Your Community Associations.
For up-to-date news on your neighbourhood, stay in touch with your community association. Information about events, traffic changes, development, neighbourhood clubs, volunteer opportunities and board meetings is available from the following Community Association websites.

Champlain Park Community Association

Civic Hospital Neighbourhood Association

Friends of Churchill Seniors Centre

Hintonburg Community Association

Hampton-Iona Community Group

Island Park Community Association

McKellar Park Community Association

Mechanicsville Community Association

Wellington Village Community Association

Westboro Beach Community Association

Westboro Community Association

Late Additions:

Web-extra (July 12, 2018): Tree Action Now; New Website Brings Together Local Greenspace Interests.

Web-extra (July 12, 2018): Tree Action Now;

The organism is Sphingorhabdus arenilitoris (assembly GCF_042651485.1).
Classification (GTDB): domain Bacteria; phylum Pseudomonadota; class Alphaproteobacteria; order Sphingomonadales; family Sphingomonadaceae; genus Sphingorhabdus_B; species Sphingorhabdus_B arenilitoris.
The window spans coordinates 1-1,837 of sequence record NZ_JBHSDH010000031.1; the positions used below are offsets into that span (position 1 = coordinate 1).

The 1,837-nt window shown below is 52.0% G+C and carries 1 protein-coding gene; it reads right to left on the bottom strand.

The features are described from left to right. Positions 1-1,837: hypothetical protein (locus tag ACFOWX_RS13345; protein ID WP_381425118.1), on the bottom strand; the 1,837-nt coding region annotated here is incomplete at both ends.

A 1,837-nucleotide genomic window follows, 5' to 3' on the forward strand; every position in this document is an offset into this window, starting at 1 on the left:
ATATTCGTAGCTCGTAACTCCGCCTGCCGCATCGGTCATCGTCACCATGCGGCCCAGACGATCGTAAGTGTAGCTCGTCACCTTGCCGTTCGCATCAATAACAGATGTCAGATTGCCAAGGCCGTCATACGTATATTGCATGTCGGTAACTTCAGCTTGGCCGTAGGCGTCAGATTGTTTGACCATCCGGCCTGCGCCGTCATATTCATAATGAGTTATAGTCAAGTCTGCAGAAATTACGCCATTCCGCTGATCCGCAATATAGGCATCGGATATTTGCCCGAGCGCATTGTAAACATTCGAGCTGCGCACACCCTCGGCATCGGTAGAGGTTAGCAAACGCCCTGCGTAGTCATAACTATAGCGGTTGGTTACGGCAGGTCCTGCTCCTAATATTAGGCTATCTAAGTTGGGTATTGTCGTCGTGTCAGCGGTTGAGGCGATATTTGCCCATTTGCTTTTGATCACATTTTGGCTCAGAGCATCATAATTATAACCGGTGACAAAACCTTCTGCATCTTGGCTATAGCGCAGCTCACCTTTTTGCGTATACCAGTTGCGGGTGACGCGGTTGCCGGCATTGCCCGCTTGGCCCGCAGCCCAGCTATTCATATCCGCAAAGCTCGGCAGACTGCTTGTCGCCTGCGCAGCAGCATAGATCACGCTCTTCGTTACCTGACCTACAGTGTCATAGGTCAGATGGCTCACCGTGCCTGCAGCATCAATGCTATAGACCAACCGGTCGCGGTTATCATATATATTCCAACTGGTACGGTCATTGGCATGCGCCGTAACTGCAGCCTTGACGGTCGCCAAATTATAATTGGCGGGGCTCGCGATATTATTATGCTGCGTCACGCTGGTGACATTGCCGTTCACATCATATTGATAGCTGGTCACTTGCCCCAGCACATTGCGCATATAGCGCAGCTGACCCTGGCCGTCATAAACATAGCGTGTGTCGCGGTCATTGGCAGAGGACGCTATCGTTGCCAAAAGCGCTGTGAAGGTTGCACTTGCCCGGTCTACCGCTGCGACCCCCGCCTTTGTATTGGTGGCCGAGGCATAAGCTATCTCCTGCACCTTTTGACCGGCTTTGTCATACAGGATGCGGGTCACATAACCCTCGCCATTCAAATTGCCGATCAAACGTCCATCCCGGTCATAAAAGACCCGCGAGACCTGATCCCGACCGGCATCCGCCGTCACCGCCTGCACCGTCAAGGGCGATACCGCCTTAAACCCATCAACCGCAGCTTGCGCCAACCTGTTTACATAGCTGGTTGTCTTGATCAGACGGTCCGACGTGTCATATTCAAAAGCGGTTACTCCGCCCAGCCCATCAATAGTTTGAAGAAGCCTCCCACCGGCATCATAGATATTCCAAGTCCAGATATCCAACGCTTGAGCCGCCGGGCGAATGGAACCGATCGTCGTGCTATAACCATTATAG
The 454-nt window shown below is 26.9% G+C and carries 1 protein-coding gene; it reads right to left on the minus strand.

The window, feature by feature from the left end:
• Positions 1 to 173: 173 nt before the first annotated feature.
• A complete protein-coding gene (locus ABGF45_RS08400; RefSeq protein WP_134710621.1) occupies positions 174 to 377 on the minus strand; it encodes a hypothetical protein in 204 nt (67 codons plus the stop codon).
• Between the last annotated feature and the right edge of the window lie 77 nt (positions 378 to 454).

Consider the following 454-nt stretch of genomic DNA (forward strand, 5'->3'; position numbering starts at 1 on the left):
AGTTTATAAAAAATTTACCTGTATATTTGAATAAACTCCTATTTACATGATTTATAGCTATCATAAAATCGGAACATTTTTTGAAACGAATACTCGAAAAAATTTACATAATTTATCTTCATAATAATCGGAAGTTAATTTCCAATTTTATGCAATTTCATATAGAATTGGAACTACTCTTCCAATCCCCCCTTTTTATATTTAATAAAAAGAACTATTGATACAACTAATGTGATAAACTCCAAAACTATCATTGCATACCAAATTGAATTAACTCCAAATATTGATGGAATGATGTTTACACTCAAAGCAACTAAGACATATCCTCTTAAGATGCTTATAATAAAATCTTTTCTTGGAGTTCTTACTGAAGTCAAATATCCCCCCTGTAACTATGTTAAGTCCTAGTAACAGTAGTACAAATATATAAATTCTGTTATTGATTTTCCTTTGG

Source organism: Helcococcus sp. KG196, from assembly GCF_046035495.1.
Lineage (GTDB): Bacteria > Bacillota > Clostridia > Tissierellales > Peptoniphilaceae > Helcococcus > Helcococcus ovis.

New Website Brings Together Local Greenspace Interests.

By Debra Huron.

This new website [ https://yowelection2018.wixsite.com/trees ], sponsored by Community Associations for Environmental Sustainability (CAFES), BIG TREES of Kitchissippi, the Greenspace Alliance of Canada’s Capital and Ecology Ottawa, offers you a chance to take 3 strategic actions:

  1. Use the Lost Trees of Ottawa site to map trees lost to natural or human causes, and share a photograph or personal memory of the lost tree. Also, share the map with your neighbours, friends and community groups in person, by email and on social media.
  2. If you agree with our recommendations to Amend the Bylaw, please call or write city politicians and staff to say so. To date, 22 Community Associations, the University of Ottawa Biology Department and 7 environmental NGOS have signed on. During the next term of Council changes to the bylaw will come to a vote. The more politicians hear the voices of citizens like you, the more likely they are to agree that these recommendations are crucial.
  3. Ottawa is blessed with many active neighbourhood and virtual communities. Join one or more to contribute to the debate on why the loss Ottawa’s urban forest has reached crisis proportions, and should be high on the municipal election agenda. When is election day? October 22, 2018 .